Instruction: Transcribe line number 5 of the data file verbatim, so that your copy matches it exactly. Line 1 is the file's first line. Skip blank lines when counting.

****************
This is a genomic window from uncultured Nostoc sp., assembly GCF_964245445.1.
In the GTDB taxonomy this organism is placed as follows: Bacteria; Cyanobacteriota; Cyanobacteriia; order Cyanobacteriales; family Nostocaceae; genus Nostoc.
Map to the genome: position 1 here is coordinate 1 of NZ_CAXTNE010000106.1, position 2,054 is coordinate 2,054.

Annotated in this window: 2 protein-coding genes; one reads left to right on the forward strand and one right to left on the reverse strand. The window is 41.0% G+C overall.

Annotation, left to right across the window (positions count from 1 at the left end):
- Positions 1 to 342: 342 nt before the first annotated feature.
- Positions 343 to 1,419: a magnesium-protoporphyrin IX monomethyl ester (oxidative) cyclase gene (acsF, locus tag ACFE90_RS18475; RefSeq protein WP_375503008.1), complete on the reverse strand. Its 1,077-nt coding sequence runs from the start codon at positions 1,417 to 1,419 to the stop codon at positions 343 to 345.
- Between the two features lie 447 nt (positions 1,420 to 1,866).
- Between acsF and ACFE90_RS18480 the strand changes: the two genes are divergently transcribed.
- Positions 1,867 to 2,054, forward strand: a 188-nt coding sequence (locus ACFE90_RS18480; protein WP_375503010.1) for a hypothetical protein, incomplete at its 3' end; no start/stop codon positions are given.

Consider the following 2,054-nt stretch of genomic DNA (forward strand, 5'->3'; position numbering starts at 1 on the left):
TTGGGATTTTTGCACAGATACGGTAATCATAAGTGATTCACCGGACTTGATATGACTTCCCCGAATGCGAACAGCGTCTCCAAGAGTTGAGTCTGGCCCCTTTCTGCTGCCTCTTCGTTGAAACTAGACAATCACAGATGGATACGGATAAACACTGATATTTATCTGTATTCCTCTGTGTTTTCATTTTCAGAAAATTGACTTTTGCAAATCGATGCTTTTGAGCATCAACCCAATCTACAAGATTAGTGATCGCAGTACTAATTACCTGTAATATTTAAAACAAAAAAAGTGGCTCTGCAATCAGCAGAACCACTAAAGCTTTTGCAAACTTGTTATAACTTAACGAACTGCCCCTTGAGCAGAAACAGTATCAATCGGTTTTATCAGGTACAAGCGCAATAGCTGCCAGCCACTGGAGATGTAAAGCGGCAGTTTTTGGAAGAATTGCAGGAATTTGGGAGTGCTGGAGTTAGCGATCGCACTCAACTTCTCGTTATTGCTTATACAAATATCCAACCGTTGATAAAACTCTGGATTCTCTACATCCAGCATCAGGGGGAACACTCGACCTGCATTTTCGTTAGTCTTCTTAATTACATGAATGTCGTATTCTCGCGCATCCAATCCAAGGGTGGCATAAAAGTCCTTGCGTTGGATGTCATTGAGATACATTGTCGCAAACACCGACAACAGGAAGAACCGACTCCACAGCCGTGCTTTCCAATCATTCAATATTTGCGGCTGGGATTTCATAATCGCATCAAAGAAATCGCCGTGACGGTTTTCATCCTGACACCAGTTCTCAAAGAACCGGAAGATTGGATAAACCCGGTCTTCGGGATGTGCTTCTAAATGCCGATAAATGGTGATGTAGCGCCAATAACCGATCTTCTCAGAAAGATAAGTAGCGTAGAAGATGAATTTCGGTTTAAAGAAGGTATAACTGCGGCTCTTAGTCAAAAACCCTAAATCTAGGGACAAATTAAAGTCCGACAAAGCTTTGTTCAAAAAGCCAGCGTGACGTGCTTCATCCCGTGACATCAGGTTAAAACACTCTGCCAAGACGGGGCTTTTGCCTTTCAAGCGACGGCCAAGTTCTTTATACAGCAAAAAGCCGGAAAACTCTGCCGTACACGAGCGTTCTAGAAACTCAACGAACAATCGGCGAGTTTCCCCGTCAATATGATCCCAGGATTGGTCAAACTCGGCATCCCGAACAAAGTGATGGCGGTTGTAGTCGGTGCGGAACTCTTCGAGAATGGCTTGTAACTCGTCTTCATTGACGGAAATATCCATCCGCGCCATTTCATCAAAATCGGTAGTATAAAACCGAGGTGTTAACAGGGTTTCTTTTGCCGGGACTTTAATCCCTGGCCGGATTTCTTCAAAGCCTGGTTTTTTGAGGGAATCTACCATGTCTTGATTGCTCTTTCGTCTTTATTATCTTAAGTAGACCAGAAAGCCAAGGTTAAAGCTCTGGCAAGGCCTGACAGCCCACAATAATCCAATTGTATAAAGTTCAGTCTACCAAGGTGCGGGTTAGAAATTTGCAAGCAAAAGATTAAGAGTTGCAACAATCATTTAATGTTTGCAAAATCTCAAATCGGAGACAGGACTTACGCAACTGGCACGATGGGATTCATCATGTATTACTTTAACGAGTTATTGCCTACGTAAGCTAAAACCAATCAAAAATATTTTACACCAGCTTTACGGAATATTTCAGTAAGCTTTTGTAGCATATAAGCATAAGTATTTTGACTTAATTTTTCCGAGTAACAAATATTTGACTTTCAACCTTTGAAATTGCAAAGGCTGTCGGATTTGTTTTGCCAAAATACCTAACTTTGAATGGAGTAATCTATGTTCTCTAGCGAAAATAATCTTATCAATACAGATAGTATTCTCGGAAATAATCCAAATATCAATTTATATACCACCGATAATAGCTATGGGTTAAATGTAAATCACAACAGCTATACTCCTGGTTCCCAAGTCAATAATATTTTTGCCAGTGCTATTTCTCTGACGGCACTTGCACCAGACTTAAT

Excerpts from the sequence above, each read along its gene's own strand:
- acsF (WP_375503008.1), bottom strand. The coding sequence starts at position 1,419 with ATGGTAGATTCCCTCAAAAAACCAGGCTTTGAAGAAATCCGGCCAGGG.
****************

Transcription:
Annotation, left to right across the window (positions count from 1 at the left end):